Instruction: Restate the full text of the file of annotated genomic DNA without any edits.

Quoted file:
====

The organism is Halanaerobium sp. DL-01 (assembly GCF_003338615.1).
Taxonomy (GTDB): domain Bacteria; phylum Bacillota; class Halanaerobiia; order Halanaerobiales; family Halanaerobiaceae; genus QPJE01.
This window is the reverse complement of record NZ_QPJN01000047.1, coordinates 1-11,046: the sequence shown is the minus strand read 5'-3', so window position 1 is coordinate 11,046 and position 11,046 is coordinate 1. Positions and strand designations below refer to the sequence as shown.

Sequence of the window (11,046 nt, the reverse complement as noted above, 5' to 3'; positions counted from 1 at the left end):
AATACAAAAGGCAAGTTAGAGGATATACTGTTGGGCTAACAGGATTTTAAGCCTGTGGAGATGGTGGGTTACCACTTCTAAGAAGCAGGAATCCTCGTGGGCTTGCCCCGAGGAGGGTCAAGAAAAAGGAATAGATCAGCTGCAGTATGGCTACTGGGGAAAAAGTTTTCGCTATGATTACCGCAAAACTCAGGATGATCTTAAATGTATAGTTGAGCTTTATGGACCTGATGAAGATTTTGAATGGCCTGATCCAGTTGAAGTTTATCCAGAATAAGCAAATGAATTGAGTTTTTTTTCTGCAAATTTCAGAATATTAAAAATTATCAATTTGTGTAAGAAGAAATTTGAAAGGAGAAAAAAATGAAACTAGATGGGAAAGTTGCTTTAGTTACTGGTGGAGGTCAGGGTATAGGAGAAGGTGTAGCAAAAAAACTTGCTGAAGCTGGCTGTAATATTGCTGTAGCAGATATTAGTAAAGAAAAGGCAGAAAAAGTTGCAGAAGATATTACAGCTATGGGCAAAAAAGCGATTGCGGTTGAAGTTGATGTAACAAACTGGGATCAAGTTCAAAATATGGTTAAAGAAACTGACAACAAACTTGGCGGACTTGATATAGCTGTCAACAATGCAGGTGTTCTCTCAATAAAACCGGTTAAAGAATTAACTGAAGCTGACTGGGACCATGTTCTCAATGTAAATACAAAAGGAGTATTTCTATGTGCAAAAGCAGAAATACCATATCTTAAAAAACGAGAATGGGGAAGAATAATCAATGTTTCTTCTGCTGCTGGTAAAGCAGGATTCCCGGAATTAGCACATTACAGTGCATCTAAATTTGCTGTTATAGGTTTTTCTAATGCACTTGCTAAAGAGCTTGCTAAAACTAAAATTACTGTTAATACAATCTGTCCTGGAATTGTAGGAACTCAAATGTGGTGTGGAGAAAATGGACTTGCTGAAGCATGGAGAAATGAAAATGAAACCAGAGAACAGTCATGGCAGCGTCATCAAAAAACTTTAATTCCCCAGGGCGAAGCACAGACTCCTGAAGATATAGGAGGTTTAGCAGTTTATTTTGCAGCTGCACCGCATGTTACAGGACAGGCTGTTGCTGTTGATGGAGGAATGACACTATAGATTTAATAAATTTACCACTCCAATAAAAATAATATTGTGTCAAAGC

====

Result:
The organism is Halanaerobium sp. DL-01 (assembly GCF_003338615.1).
Taxonomy (GTDB): domain Bacteria; phylum Bacillota; class Halanaerobiia; order Halanaerobiales; family Halanaerobiaceae; genus QPJE01.
This window is the reverse complement of record NZ_QPJN01000047.1, coordinates 1-11,046: the sequence shown is the minus strand read 5'-3', so window position 1 is coordinate 11,046 and position 11,046 is coordinate 1. Positions and strand designations below refer to the sequence as shown.

Sequence of the window (11,046 nt, the reverse complement as noted above, 5' to 3'; positions counted from 1 at the left end):
AATACAAAAGGCAAGTTAGAGGATATACTGTTGGGCTAACAGGATTTTAAGCCTGTGGAGATGGTGGGTTACCACTTCTAAGAAGCAGGAATCCTCGTGGGCTTGCCCCGAGGAGGGTCAAGAAAAAGGAATAGATCAGCTGCAGTATGGCTACTGGGGAAAAAGTTTTCGCTATGATTACCGCAAAACTCAGGATGATCTTAAATGTATAGTTGAGCTTTATGGACCTGATGAAGATTTTGAATGGCCTGATCCAGTTGAAGTTTATCCAGAATAAGCAAATGAATTGAGTTTTTTTTCTGCAAATTTCAGAATATTAAAAATTATCAATTTGTGTAAGAAGAAATTTGAAAGGAGAAAAAAATGAAACTAGATGGGAAAGTTGCTTTAGTTACTGGTGGAGGTCAGGGTATAGGAGAAGGTGTAGCAAAAAAACTTGCTGAAGCTGGCTGTAATATTGCTGTAGCAGATATTAGTAAAGAAAAGGCAGAAAAAGTTGCAGAAGATATTACAGCTATGGGCAAAAAAGCGATTGCGGTTGAAGTTGATGTAACAAACTGGGATCAAGTTCAAAATATGGTTAAAGAAACTGACAACAAACTTGGCGGACTTGATATAGCTGTCAACAATGCAGGTGTTCTCTCAATAAAACCGGTTAAAGAATTAACTGAAGCTGACTGGGACCATGTTCTCAATGTAAATACAAAAGGAGTATTTCTATGTGCAAAAGCAGAAATACCATATCTTAAAAAACGAGAATGGGGAAGAATAATCAATGTTTCTTCTGCTGCTGGTAAAGCAGGATTCCCGGAATTAGCACATTACAGTGCATCTAAATTTGCTGTTATAGGTTTTTCTAATGCACTTGCTAAAGAGCTTGCTAAAACTAAAATTACTGTTAATACAATCTGTCCTGGAATTGTAGGAACTCAAATGTGGTGTGGAGAAAATGGACTTGCTGAAGCATGGAGAAATGAAAATGAAACCAGAGAACAGTCATGGCAGCGTCATCAAAAAACTTTAATTCCCCAGGGCGAAGCACAGACTCCTGAAGATATAGGAGGTTTAGCAGTTTATTTTGCAGCTGCACCGCATGTTACAGGACAGGCTGTTGCTGTTGATGGAGGAATGACACTATAGATTTAATAAATTTACCACTCCAATAAAAATAATATTGTGTCAAAGC